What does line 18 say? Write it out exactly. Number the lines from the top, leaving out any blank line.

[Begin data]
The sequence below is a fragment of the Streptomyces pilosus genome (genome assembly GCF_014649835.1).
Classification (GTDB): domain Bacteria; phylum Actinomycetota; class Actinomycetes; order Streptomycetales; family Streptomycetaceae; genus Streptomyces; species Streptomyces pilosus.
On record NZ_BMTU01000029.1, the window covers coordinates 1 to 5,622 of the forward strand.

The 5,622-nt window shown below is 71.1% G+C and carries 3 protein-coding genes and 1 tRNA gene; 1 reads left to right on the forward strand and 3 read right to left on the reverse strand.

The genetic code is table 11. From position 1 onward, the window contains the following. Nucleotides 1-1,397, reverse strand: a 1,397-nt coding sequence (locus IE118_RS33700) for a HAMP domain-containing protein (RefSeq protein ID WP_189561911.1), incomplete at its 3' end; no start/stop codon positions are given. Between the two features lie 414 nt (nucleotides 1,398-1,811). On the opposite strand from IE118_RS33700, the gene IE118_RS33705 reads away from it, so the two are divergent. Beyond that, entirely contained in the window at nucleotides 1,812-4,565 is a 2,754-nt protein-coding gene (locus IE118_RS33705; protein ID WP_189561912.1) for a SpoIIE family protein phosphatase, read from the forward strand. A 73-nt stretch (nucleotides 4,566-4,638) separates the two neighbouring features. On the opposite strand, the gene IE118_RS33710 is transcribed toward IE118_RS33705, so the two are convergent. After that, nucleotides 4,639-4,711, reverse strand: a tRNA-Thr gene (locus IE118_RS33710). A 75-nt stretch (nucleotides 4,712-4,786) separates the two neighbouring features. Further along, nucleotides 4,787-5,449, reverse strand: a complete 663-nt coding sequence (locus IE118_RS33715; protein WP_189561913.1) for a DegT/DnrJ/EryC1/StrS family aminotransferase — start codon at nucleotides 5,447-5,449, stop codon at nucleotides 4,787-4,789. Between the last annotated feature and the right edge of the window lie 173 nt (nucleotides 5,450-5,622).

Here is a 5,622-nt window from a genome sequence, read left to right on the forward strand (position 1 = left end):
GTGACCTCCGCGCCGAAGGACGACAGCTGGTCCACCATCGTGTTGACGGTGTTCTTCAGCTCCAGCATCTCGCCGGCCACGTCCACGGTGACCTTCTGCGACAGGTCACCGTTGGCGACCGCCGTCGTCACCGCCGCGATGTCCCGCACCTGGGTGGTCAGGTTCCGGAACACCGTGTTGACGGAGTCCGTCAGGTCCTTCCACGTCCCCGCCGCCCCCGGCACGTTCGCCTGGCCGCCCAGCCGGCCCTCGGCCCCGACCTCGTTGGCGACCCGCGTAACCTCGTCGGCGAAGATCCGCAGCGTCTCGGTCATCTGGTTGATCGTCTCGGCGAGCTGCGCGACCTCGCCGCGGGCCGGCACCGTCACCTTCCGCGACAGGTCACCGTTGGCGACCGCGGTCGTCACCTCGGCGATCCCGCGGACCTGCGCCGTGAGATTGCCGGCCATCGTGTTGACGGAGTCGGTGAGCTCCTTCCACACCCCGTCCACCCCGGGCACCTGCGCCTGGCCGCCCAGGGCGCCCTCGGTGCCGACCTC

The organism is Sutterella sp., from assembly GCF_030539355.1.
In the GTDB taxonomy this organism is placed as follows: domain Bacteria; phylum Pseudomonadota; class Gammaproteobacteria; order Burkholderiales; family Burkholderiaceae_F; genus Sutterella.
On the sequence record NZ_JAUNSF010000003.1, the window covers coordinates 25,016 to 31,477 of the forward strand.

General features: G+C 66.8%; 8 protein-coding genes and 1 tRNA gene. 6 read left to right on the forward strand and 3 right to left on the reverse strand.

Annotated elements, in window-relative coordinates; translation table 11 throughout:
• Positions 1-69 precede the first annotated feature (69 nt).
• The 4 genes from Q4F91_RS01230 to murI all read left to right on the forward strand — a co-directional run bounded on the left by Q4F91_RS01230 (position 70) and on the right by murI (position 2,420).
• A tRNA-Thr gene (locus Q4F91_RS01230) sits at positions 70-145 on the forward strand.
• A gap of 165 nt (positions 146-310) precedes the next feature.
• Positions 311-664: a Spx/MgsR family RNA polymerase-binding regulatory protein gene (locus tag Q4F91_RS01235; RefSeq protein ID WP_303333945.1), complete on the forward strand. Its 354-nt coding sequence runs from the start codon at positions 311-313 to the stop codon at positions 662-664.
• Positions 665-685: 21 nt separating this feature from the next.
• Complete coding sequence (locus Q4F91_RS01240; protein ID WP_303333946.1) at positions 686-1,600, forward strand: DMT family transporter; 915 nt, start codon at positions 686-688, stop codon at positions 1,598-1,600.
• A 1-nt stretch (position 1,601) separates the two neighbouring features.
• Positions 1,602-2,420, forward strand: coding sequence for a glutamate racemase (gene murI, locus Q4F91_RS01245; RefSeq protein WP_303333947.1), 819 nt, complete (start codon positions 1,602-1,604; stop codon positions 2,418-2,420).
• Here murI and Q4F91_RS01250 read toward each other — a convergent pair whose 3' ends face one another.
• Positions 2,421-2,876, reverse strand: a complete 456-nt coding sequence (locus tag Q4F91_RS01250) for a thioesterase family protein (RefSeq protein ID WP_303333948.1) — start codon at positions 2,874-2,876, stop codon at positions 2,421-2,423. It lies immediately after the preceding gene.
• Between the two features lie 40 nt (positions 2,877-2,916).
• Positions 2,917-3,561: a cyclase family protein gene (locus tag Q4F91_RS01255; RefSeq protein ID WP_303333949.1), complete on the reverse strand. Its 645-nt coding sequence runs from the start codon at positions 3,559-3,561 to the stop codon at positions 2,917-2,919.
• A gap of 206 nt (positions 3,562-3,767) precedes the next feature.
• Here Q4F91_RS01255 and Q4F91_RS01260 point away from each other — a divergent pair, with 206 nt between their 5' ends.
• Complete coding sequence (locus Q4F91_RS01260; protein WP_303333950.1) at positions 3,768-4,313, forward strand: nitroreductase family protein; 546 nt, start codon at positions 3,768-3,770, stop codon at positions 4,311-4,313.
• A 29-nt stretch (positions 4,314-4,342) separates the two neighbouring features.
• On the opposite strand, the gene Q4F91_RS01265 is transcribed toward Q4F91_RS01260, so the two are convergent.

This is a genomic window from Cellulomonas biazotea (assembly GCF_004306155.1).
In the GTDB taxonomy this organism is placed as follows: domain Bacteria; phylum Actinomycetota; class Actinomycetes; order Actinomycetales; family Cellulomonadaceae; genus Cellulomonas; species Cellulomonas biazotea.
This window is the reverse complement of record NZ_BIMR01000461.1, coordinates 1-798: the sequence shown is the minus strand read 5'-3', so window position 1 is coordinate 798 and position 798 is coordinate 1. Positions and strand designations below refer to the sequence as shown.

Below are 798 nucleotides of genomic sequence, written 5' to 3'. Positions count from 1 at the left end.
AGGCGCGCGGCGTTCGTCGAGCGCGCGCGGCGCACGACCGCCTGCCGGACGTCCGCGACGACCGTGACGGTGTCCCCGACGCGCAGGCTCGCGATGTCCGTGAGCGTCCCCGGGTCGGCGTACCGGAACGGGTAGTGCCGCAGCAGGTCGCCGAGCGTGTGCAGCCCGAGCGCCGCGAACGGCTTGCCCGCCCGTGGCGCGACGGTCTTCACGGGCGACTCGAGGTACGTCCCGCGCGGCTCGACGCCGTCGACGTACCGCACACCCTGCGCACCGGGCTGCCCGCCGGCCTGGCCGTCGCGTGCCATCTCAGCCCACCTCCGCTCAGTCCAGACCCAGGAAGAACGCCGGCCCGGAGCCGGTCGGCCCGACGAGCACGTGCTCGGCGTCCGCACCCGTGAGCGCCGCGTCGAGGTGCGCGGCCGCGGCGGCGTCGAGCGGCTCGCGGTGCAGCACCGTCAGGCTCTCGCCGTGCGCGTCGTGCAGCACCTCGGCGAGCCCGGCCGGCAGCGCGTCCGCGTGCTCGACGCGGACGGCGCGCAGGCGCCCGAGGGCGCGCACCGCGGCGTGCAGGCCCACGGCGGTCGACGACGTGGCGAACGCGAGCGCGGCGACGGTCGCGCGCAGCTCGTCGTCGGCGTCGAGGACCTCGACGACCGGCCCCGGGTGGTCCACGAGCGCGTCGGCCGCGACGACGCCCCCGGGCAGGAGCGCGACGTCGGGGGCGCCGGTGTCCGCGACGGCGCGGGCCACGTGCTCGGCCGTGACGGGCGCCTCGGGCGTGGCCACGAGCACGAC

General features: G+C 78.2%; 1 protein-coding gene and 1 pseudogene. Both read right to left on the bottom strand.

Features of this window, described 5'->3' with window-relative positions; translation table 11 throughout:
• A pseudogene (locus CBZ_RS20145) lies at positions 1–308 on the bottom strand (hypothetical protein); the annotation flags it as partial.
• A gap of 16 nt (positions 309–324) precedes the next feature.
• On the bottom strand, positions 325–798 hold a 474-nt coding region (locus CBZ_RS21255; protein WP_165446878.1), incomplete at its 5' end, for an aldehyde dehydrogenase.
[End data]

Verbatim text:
• Positions 665-685: 21 nt separating this feature from the next.